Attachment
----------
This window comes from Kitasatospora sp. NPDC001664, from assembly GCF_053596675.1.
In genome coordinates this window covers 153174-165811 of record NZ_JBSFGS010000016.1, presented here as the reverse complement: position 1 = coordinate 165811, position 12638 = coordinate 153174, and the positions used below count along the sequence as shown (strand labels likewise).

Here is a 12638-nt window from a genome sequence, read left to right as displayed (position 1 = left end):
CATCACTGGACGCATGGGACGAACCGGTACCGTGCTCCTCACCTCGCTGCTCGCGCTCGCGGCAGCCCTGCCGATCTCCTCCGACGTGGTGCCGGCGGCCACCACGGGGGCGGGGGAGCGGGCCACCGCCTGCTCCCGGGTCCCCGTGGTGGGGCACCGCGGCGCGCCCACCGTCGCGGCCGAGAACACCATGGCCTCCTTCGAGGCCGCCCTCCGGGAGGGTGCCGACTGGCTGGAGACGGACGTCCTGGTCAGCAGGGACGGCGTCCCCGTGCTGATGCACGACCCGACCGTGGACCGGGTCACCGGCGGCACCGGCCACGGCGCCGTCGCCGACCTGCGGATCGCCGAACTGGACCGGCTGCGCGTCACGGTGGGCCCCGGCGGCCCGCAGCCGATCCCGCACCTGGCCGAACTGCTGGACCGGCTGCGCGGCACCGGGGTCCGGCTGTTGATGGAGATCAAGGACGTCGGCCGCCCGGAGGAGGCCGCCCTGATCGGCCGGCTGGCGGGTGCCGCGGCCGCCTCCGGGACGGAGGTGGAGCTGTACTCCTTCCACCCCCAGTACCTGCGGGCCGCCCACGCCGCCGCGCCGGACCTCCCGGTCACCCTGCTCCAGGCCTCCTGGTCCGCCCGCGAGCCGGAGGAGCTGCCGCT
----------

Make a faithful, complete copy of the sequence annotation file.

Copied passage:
This window comes from Kitasatospora sp. NPDC001664, from assembly GCF_053596675.1.
In genome coordinates this window covers 153174-165811 of record NZ_JBSFGS010000016.1, presented here as the reverse complement: position 1 = coordinate 165811, position 12638 = coordinate 153174, and the positions used below count along the sequence as shown (strand labels likewise).

Here is a 12638-nt window from a genome sequence, read left to right as displayed (position 1 = left end):
CATCACTGGACGCATGGGACGAACCGGTACCGTGCTCCTCACCTCGCTGCTCGCGCTCGCGGCAGCCCTGCCGATCTCCTCCGACGTGGTGCCGGCGGCCACCACGGGGGCGGGGGAGCGGGCCACCGCCTGCTCCCGGGTCCCCGTGGTGGGGCACCGCGGCGCGCCCACCGTCGCGGCCGAGAACACCATGGCCTCCTTCGAGGCCGCCCTCCGGGAGGGTGCCGACTGGCTGGAGACGGACGTCCTGGTCAGCAGGGACGGCGTCCCCGTGCTGATGCACGACCCGACCGTGGACCGGGTCACCGGCGGCACCGGCCACGGCGCCGTCGCCGACCTGCGGATCGCCGAACTGGACCGGCTGCGCGTCACGGTGGGCCCCGGCGGCCCGCAGCCGATCCCGCACCTGGCCGAACTGCTGGACCGGCTGCGCGGCACCGGGGTCCGGCTGTTGATGGAGATCAAGGACGTCGGCCGCCCGGAGGAGGCCGCCCTGATCGGCCGGCTGGCGGGTGCCGCGGCCGCCTCCGGGACGGAGGTGGAGCTGTACTCCTTCCACCCCCAGTACCTGCGGGCCGCCCACGCCGCCGCGCCGGACCTCCCGGTCACCCTGCTCCAGGCCTCCTGGTCCGCCCGCGAGCCGGAGGAGCTGCCGCT